Tuesday, October 07, 2008

Dear old Uncle Harold

For the last few weeks I’ve been working my way back through the Beethoven sonatas again. I haven’t played them much for a couple of years or more. I think I got a bit sick of them, or felt I just wasn’t playing them well. Anyway, I’ve been thoroughly enjoying going back through them one by one, working on some passages to get them right: including passages in one that was probably the first Beethoven sonata I ever learned – except it doesn’t look as though I ever learned these particular tricky bits properly. Must have fudged them. How I managed to get away with that with my teacher I can’t imagine.
I mentioned a while ago, when I was playing through the Mozart sonatas again, that I was getting irritated by Franklin Taylor, who edited the edition I have.
The editor of the Beethoven volumes, Harold Craxton, isn’t much better. He doesn’t tend to add dynamics, unless there’s a very valid reason to do so. On that side, I give him credit. The layout of the music is excellent. It’s his introductory comments that are over the top. They have a real pompous uncle feel about them, the sort of pompous uncle who’s never done anything wrong and looks down with disdain on those who do. Especially people still learning their craft.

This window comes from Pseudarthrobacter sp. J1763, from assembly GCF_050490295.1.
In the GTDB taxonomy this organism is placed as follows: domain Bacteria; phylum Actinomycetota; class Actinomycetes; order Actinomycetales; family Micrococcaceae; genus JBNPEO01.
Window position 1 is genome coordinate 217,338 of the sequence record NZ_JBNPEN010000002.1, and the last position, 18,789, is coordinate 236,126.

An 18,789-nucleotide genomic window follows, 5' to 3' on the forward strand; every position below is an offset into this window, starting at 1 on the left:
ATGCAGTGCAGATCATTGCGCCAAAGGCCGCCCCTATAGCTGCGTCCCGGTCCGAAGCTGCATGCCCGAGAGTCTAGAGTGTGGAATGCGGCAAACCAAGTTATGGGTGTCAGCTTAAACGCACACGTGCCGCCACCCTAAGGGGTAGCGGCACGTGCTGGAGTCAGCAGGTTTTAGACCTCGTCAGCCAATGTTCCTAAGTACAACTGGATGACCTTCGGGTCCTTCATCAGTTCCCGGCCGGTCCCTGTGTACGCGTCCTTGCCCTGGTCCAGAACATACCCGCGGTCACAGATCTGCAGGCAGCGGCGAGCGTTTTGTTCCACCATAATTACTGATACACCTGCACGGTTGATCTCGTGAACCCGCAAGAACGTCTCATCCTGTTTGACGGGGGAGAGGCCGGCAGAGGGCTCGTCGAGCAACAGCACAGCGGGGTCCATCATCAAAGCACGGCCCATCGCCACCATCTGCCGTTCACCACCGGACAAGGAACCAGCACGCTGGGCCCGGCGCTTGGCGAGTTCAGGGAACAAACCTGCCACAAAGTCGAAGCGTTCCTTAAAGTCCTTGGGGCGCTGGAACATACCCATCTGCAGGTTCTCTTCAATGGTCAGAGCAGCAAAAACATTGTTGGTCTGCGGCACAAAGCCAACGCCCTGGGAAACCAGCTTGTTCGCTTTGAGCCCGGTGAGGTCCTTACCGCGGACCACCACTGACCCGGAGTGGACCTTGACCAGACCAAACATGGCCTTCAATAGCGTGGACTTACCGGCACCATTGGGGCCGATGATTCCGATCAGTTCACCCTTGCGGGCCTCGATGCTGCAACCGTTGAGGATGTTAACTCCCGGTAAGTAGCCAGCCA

For Sonata number 7, for instance, we find this: In some early editions a very silly person inserted a crescendo leading to a fortissimo end. If people still exist who do not see the point of a pianissimo arpeggio without pedal and with an exact final crotchet, why consider their interests?
Or, after discussing some particular point, he writes: The Slough of Despond and the Serbonian Bog will be drained before all such possibilities are exhausted.
Will they indeed?
Or, in relation to the Pathetique: Remember it is very unimportant whether you take six months or six years in screwing this Allegro up until you can break speed-records, but that it is very important for your own harmonious development that you should not play it badly at any stage of your practice.
Or, in relation to the 3rd Sonata: Some students ask for an edition in which such passages [cadenzas] are written out in full-sized notes, chopped into ordinary bars by machinery. Their trouble is that they do not want to learn music, but simply to be taught a set of parlour tricks.
Dear me, Uncle Harold. How can my poor playing ever meet with your approval?
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